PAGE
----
In Greyabbey, meanwhile, the pharmacy, which was acquired by NPL in 1986, is managed by Heather Dynes, who also joined the company in October of the same year. Heather has fond memories of the last 33 years.


‘I still remember when the pharmacy was located in an old paint shop and still had tweed wallpaper,’ she says. ‘Then, when the shop was refitted in 1990, the dispensing continued from a spruced-up cattle trailer to ensure that we continued to deliver services to our community!’


Heather’s colleague, Jacqui McDowell, is also a long-standing employee, with an impressive fifteen years’ service under her belt. Both are aware of their role as an essential part of a small community and that ultimately is where they get their job satisfaction and why they have stayed with NPL all of these years.


‘As the most accessible patient-facing healthcare service,’ Heather continues, ‘we believe that it is vitally important for our customers to know us and, more importantly, for us to know them by name. With so many years’ experience between us, we have seen second and sometimes third generations growing up and we feel that we have grown with our patients. They know that we are always here for a friendly chat or helpful advice and often feel more comfortable speaking to us in the pharmacy setting rather than in a more formal healthcare setting.’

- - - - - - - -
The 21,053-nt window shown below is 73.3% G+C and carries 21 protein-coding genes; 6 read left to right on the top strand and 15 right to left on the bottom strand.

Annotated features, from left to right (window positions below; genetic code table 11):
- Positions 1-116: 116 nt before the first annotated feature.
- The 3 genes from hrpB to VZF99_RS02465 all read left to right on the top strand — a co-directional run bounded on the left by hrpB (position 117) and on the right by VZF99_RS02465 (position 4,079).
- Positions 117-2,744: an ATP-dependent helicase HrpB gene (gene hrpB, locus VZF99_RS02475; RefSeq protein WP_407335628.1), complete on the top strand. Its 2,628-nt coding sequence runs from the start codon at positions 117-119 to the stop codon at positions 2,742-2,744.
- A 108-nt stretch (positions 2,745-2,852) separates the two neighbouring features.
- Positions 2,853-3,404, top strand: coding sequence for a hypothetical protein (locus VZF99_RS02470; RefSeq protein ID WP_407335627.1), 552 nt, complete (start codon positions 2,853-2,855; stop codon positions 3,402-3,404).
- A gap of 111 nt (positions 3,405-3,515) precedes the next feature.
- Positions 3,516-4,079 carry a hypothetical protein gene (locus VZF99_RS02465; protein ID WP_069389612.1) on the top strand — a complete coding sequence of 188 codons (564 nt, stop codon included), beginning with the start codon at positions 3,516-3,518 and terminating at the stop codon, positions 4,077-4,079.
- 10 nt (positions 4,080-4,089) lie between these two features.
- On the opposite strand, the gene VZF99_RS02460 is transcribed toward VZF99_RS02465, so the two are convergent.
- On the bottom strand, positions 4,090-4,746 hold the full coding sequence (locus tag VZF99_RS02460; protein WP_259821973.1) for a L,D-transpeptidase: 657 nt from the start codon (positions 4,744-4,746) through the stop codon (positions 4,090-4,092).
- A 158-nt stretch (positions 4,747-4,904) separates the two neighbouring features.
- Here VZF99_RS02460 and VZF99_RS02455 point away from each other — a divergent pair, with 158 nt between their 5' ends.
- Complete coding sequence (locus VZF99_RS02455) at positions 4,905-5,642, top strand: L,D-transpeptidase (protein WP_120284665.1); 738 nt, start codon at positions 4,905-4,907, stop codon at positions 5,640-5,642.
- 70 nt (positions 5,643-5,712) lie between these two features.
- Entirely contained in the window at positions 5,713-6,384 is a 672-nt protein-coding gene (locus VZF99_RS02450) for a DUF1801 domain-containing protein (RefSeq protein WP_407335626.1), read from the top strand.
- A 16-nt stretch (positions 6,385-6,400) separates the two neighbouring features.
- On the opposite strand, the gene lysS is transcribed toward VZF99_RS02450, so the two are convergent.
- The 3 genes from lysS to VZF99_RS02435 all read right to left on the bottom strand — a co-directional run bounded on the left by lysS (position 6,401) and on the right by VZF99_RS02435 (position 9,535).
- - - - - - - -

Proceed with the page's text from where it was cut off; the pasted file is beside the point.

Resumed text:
Another of NPL’s long-standing employees is Dermot McCusker, pharmacy manager in Poyntzpass Pharmacy. NPL took over the pharmacy in 1993 following the sudden death of the previous pharmacist. Dermot has been with the company for 26 years and is perhaps unique in the NPL workforce in that, in addition to the delivery of standard pharmacy services, his expertise in – and experience of – veterinary medicines has been a valuable contribution to the local farming community.


‘Poyntzpass may be a small village,’ Dermot tells PiF, ‘but there is a large rural hinterland. For that reason, a large part of our counter business is animal treatment products, such as pet wormers, insecticide and wormers. Our OTC in this sector is      an important part of the business,    but we also provide a major service to the local community since the pharmacy is based about four miles from the main GP surgeries so, for that reason, our collection and delivery service, which covers everywhere from Loughbrickland to Banbridge, is vitally important for        our patients.’


Twenty miles south of Poyntzpass lies the small village of Cullyhanna. The townland’s pharmacy was opened by NPL in response to a request from the local community and has, over the years, demonstrated the value that a pharmacy can provide to an isolated rural community.


Pharmacist Emer Geoghegan has worked closely with the community on many Building Community Pharmacy Partnership projects and believes that the pharmacy          provides much more to the local population than simply standard pharmacy services.